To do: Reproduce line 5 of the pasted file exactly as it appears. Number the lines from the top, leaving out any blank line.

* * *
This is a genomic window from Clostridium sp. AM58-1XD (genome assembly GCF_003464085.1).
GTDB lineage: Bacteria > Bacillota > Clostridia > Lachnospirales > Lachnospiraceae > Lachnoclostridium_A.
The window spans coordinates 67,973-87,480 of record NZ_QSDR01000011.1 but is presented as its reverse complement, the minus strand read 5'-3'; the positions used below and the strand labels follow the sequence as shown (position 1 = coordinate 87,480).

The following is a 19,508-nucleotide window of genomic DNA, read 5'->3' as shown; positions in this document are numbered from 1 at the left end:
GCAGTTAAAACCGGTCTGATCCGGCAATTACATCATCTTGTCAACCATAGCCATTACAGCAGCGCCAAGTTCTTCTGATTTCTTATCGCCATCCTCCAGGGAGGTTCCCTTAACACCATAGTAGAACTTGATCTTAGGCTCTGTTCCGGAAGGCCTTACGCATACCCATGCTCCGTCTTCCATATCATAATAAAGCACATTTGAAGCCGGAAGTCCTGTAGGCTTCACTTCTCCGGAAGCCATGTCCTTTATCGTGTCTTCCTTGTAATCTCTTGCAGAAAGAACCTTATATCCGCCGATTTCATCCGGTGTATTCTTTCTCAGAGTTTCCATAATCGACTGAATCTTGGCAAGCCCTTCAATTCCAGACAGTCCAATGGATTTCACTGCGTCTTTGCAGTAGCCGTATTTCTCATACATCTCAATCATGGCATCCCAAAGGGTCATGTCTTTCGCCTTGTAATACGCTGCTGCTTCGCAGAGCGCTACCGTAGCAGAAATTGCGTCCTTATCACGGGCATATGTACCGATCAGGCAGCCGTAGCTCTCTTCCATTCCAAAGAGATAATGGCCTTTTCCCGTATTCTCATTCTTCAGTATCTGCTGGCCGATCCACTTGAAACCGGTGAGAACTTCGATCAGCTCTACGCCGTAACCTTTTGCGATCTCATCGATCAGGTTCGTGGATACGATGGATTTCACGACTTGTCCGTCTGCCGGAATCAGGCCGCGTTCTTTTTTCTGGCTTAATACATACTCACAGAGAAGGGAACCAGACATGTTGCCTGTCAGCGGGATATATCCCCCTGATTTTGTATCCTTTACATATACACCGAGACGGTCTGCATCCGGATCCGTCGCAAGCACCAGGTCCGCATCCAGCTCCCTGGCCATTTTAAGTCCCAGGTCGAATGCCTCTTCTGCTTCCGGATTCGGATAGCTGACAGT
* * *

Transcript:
GCAGTTAAAACCGGTCTGATCCGGCAATTACATCATCTTGTCAACCATAGCCATTACAGCAGCGCCAAGTTCTTCTGATTTCTTATCGCCATCCTCCAGGGAGGTTCCCTTAACACCATAGTAGAACTTGATCTTAGGCTCTGTTCCGGAAGGCCTTACGCATACCCATGCTCCGTCTTCCATATCATAATAAAGCACATTTGAAGCCGGAAGTCCTGTAGGCTTCACTTCTCCGGAAGCCATGTCCTTTATCGTGTCTTCCTTGTAATCTCTTGCAGAAAGAACCTTATATCCGCCGATTTCATCCGGTGTATTCTTTCTCAGAGTTTCCATAATCGACTGAATCTTGGCAAGCCCTTCAATTCCAGACAGTCCAATGGATTTCACTGCGTCTTTGCAGTAGCCGTATTTCTCATACATCTCAATCATGGCATCCCAAAGGGTCATGTCTTTCGCCTTGTAATACGCTGCTGCTTCGCAGAGCGCTACCGTAGCAGAAATTGCGTCCTTATCACGGGCATATGTACCGATCAGGCAGCCGTAGCTCTCTTCCATTCCAAAGAGATAATGGCCTTTTCCCGTATTCTCATTCTTCAGTATCTGCTGGCCGATCCACTTGAAACCGGTGAGAACTTCGATCAGCTCTACGCCGTAACCTTTTGCGATCTCATCGATCAGGTTCGTGGATACGATGGATTTCACGACTTGTCCGTCTGCCGGAATCAGGCCGCGTTCTTTTTTCTGGCTTAATACATACTCACAGAGAAGGGAACCAGACATGTTGCCTGTCAGCGGGATATATCCCCCTGATTTTGTATCCTTTACATATACACCGAGACGGTCTGCATCCGGATCCGTCGCAAGCACCAGGTCCGCATCCAGCTCCCTGGCCATTTTAAGTCCCAGGTCGAATGCCTCTTCTGCTTCCGGATTCGGATAGCTGACAGT